With a mean base salary of $110,790 (source) and an expected employment growth rate of 1.3% over the next 5 years (source), graduates of Chemical Engineering are well equipped to pursue careers in manufacturing and processing industries, consulting firms, government, and research and educational institutions (source). Common career titles (source) for Chemical Engineering graduates include: chemical engineer, chemical process engineer, chemical project engineer, adhesives engineer, design and development chemical engineer, electrochemical engineer, environmental chemical engineer, explosives engineer, fuels engineer, industrial hygiene engineer, petrochemical engineer, pipeline transport engineer, plastics engineer, polymer engineer, pulp and paper engineer, refinery engineer, waste treatment engineer and more. 

Employers

Both current students and graduates are able to work for a wide range of employers. Some of the biggest employers of UBC Chemical Engineering students over the past several years include Shell Canada LTD, Canfor Corporation, FortisBC, and Syncrude. 

Alumni

 

Design Teams & Clubs

Design Teams

There are over 30 Engineering Design Teams at UBC. Joining an engineering design team is an excellent opportunity for students from all disciplines to collaborate on a wide variety of design projects and gain relevant teamwork, leadership, and technical skills transferrable to future careers. Design teams related to Chemical and Biological Engineering include:

UBC's Engineering Design Teams

Clubs

There are many ways engineering students can get involved, including joining clubs relevant to their discipline. Clubs relevant to Chemical and Biological Engineering include: 

Research

  • Biotechnology and Biomedical Engineering:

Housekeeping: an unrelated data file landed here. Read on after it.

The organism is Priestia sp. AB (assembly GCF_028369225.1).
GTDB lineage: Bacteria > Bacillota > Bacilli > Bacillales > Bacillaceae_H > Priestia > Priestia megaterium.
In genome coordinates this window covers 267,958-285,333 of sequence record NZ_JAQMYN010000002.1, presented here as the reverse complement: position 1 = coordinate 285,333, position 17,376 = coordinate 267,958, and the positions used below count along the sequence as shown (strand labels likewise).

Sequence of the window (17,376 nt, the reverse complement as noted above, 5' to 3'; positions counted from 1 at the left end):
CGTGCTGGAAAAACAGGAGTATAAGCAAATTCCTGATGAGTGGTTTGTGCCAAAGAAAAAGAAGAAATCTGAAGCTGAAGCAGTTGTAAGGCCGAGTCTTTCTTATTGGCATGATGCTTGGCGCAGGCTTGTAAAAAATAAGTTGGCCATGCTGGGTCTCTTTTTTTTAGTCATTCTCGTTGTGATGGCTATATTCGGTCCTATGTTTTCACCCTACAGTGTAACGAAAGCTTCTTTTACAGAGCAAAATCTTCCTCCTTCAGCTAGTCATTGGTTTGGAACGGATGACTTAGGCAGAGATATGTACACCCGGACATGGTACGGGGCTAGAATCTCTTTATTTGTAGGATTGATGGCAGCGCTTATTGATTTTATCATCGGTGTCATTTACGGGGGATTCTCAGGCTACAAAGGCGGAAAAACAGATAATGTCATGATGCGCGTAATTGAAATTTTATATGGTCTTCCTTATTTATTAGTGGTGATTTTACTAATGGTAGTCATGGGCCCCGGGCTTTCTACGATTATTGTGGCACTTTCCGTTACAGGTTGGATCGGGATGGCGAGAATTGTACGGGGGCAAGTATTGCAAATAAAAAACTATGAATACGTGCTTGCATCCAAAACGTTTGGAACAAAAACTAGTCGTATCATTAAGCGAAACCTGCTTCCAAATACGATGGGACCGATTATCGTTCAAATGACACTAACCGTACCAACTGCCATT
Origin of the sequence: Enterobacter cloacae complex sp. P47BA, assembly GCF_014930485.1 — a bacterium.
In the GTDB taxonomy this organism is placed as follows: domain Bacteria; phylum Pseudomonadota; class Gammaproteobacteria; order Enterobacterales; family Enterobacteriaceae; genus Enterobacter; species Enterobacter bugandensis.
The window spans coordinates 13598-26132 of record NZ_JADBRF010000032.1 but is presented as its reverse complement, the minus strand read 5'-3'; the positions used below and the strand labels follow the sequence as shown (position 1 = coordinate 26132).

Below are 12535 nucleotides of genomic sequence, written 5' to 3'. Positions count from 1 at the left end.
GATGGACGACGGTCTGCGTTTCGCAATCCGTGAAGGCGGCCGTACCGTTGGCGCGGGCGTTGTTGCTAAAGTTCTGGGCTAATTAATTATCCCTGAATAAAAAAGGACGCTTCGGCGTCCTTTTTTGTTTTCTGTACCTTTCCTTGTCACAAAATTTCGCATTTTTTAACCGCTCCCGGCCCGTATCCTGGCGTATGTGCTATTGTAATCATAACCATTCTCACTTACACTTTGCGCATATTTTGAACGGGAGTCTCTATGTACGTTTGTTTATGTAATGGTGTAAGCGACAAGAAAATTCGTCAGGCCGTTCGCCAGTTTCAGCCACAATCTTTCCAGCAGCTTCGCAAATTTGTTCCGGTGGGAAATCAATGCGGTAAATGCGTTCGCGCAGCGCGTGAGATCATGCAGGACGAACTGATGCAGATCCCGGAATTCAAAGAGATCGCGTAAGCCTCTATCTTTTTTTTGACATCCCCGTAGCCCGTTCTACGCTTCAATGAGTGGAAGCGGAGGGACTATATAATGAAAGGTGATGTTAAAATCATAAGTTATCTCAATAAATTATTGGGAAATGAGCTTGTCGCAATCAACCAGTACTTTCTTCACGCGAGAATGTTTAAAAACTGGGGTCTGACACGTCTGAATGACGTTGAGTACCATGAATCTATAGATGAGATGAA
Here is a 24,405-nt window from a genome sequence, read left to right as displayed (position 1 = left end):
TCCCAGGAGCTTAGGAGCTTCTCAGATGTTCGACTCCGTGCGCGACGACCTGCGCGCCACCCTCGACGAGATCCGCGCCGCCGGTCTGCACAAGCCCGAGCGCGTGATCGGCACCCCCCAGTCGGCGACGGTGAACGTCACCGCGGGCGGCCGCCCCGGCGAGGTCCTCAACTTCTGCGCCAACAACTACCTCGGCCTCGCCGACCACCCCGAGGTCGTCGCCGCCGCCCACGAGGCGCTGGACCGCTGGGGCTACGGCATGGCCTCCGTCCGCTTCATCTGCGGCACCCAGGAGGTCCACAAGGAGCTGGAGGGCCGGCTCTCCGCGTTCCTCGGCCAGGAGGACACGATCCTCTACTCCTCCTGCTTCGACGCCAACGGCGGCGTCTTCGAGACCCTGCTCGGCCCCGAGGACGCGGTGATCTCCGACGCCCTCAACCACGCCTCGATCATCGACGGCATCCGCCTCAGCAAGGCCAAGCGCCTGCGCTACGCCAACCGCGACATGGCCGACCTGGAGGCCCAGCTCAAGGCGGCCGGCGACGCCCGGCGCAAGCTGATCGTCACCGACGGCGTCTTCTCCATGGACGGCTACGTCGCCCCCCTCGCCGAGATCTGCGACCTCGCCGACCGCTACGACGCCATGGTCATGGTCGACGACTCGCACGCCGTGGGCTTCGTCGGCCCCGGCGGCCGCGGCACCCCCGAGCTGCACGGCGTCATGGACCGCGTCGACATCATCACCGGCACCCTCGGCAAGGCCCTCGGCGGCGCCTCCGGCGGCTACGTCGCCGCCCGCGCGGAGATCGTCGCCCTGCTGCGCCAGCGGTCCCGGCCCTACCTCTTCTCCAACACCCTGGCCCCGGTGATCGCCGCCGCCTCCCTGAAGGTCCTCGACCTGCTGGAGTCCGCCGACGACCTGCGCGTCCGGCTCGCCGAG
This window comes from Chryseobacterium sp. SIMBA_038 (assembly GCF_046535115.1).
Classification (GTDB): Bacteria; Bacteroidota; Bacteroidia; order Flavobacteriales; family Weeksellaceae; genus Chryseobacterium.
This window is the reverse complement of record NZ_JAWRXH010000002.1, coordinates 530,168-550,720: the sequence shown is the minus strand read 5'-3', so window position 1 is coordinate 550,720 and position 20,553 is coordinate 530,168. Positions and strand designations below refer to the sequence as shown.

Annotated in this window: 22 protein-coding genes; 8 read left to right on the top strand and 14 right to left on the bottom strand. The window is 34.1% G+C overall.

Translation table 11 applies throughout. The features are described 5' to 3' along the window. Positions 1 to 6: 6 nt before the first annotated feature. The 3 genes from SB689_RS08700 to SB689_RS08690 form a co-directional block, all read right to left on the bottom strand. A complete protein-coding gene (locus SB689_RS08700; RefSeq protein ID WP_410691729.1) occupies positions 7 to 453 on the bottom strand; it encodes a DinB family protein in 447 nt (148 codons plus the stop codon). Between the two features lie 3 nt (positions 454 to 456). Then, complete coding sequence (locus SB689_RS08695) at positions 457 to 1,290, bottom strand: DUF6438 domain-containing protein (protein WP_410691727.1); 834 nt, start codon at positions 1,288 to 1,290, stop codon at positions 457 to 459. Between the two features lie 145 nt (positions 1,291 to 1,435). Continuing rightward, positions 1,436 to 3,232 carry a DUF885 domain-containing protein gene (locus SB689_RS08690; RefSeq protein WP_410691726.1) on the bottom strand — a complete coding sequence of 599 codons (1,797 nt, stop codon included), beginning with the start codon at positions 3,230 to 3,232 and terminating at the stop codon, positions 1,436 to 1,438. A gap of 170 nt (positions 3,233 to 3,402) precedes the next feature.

• The resources available to the department and UBC allows our student researchers to develop a systems-level understanding of the complex interplay between the genome, proteome and metabolome, and to investigate biological processes at unprecedented rates and scales. Many of our current researchers focus include bioenergy, biomanufacturing, pharmaceutical synthesis, environmental remediation, biomedical engineering, tissue engineering and synthetic biology. 
       
  • Environmental Engineering:
    • Department researchers are working on innovative ways to re-mediate polluted sites, to reduce and prevent pollution, to develop cleaner and more sustainable energy sources, and to treat water. Some areas of focus includes: Bio-remediation of contaminated industrial sites, carbon dioxide mitigation, capture and storage, clean and sustainable energy(bio-fuels, biomass processing and pre-processing, fuel cells and hydrogen production, gasification and syn-gas conversion, microbial technology for bio-methane and bio-hydrogen generation), air pollution control, water pollution control, solid waste management for resource recovery, water treatment technologies to provide clean drinking water.